COVID Recovery Sites Indigenous Navigator - Inner City Health Associates
Indigenous people have inequitable access to the Canadian healthcare system. The causes of the health inequities faced by Indigenous people in Canada are structural; rooted in law, policy and institutional design – and these structures of inequity have persisted, creating ongoing barriers in accessing healthcare services and violating trust of Indigenous people. The Indigenous population in Toronto is the largest Indigenous population in Canada, estimated to be >70,000. Approximately 1/3 of Indigenous adults living in Toronto are functionally homeless and Indigenous peoples are also disproportionately represented among the larger homeless population of Toronto, representing 16% of this population according to the Toronto Public Health needs assessment, which is almost certainly an underestimate.
The structural and health outcome inequities Indigenous Peoples experience are known to be exacerbated during pandemic situations. It is critical that Indigenous Peoples experiencing homelessness are particularly prioritized during pandemics.
ICHA is in a position to alleviate these burdens. Further, ICHA recognizes the importance of aligning with domestic and international law, ethics guidelines, and the Calls to Action of the Truth and Reconciliation Commission (TRC) of Canada and the importance of advancing First Nation, Métis, and Inuit leadership and worldviews in the address of Indigenous health inequities.
Two COVID-19 Recovery programs at one site for people experiencing homelessness are in operation with in Etobicoke. These programs are designed for individuals who are asymptomatic or mildly symptomatic and who are at relatively low risk of progression to severe illness due to COVID. The on-site programs have been built to support the specific needs of people experiencing homelessness, with a team of professionals including peers, harm reduction workers, shelter staff, nurses and physicians. The programs operate through an explicit harm reduction and trauma-informed lens.
The Indigenous Navigator positions (2) are intended to support the on-site teams in creating a welcoming, supportive and culturally safe space for Indigenous clients, and to develop and provide targeted supports to Indigenous clients through their stays at the Recovery sites and beyond.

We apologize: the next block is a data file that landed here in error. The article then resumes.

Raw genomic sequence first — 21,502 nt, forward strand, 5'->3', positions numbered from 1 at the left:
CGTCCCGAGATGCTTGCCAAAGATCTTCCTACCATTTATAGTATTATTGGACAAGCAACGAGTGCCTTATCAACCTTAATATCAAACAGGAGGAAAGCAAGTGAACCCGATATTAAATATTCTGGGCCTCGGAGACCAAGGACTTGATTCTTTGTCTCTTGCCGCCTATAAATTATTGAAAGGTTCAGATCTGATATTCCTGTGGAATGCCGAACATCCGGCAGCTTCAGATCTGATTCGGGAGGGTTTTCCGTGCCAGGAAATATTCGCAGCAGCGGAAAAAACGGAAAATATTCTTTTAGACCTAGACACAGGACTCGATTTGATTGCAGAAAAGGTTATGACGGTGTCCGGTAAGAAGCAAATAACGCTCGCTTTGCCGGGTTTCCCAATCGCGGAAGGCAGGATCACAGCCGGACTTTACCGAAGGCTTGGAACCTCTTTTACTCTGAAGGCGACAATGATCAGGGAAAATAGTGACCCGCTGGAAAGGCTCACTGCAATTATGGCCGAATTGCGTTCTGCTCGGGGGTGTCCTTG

Roles and Responsibilities:
Program Development and Support:
- Serve as a member of the Recovery Sites’ program teams
- Support the development of policies and practices targeted to improving the wellbeing and safety of indigenous clients
- Communicate with Indigenous communities regarding the supports and resources available at the recovery sites
- Assist in the development of culturally safe pathways into and through the recovery program, from testing through discharge
- Support the development of data collection and tracking initiatives targeted at understanding experiences and outcomes for Indigenous clients
- Develop, disseminate and post communication materials about COVID and related resources and supports, specifically targeted at Indigenous clients
Liaison and Community Building:
- Support the development of linkages to Indigenous-focused community organizations and partners.
Supports for Clients:
- Provide mental, emotional and spiritual support to Indigenous clients
- Provide information, advocacy, support and counseling to Indigenous clients
- Facilitate ceremony and access to Indigenous medicines
- Facilitate connections with family, elders, traditional healers and other community supports
- Develop and coordinate the provision of material resources for clients, including for babies and families and indigenous medicines and ceremonial supplies
- Participate in and initiate case discussions with other team members
Supports for Site Management and Staff:
- Act as a resource for staff regarding the needs of Indigenous clients and community
- Provide monitoring, oversight and advocacy related to the quality and equity of services being offered by non-Indigenous providers
The navigator will report jointly to the Director of Clinical Services and the ICHA Indigenous Health (Co)-Leads.
This full-time position will be compensated at a rate appropriate to the training and experience of the successful candidate
Candidates will possess a deep knowledge of Indigenous communities and culture. Candidates will have a strong understanding of health team and program functioning. A health professional degree will be considered an asset. Ability to travel independently to Etobicoke Recovery is essential. Preference will be given to Indigenous candidates.
The position will begin immediately and continue for a term of 6 months. Possible extension of duration dependent upon available funding and the status of the pandemic.